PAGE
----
The banking giant said Bitcoin is nearing a “hyper-adoption phase” similar to the internet in the mid-to-late 1990s.
It is not too late to invest in bitcoin, said multinational financial services giant Wells Fargo in a Monday report, drawing parallels between the adoption rates of the internet in the 1990s and that of cryptocurrencies today.
Wells Fargo’s global investment strategy team explained in the report that Bitcoin’s over 200% annualized gains since its first transaction in 2010 often lead some investors to think that it may be too late to join the party. However, the big bank disagrees.
“We understand the ‘too late to invest’ argument but do not subscribe to it,” the report said, explaining that similar to the internet in the mid-to-late-1990s, Bitcoin and cryptocurrencies “could soon exit the early adoption phase and enter an inflection point of hyper-adoption.”
Moreover, Wells Fargo believes that Bitcoin’s adoption rate will be even faster than that of the internet because “each new digital invention rides the coattails of the digital infrastructure already built,” as evidenced by the steeper rise in smartphone adoption.
“We expect that cryptocurrencies eventually will follow an accelerated adoption path similar to recent digital inventions,” the report said.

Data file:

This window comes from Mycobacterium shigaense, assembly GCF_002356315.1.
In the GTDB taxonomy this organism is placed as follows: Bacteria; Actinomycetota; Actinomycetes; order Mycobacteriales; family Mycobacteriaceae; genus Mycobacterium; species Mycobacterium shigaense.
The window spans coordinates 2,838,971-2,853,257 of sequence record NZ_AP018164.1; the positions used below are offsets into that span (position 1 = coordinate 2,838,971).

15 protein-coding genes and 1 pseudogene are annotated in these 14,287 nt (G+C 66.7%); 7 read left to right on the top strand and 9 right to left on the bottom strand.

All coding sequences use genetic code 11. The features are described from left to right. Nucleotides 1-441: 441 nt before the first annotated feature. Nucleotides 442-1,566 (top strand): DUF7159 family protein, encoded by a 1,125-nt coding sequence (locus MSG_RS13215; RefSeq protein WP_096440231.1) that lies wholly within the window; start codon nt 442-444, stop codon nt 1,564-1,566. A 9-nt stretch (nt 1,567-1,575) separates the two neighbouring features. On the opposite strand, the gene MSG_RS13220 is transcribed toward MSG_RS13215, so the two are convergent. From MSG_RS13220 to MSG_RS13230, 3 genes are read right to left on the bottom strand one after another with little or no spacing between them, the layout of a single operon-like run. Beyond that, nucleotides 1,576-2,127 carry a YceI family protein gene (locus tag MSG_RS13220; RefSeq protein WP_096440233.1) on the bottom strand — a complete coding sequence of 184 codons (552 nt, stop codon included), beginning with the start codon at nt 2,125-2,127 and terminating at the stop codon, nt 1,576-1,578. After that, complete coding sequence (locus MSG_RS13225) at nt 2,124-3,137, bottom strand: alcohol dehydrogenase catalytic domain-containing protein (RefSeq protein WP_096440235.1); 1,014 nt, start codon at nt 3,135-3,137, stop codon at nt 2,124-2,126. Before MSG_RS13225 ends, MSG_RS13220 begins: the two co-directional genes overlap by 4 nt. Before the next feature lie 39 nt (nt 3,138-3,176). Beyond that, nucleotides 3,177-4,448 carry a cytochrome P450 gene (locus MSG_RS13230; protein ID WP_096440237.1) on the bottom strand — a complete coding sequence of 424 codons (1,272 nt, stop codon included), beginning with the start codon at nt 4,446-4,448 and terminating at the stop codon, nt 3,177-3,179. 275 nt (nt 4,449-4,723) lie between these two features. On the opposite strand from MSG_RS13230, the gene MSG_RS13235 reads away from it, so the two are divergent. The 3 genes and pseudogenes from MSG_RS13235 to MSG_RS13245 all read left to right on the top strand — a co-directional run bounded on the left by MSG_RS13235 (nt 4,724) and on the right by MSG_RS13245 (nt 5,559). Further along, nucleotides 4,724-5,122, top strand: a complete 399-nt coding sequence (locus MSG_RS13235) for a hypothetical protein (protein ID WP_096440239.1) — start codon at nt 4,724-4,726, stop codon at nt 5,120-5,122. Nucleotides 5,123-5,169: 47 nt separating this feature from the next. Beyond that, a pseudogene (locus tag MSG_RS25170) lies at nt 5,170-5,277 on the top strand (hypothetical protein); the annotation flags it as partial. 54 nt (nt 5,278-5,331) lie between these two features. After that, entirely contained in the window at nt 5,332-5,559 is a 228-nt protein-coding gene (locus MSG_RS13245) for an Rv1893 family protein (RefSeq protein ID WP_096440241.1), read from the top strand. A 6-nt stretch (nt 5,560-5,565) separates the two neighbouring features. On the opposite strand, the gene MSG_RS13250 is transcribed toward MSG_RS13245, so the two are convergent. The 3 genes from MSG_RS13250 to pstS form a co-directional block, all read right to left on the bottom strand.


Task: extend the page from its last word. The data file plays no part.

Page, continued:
“It appears that cryptocurrency use today may even be a little ahead of the mid-to-late 1990s internet,” Wells Fargo said, referring to the chart above. “Precise numbers aside, there is no doubt that global cryptocurrency adoption is rising and could soon hit a hyper-inflection point.”
The report said a steeper S-curve for Bitcoin might be fueled in part by greater regulatory clarity as legal frameworks that have begun being drawn solidify the digital currency as an investable asset for many high-net-worth individuals that have been unwilling to make an allocation.
However, Wells Fargo suggests that investors obtain bitcoin exposure through private placements by professional asset managers rather than buying the digital currency directly from an exchange, arguing that “the technology is complex.”
Buying bitcoin isn’t as complicated as it used to be as intuitive developments get built around the world. In the U.S., for instance, users can buy BTC directly from Cash App, the popular financial services application by Block, and withdraw to a bitcoin wallet of their choice. Even though there is a learning curve with self-custodying bitcoin, the positives outweigh the negatives in the long run since it is the only way to benefit from Bitcoin’s value proposition of complete financial freedom.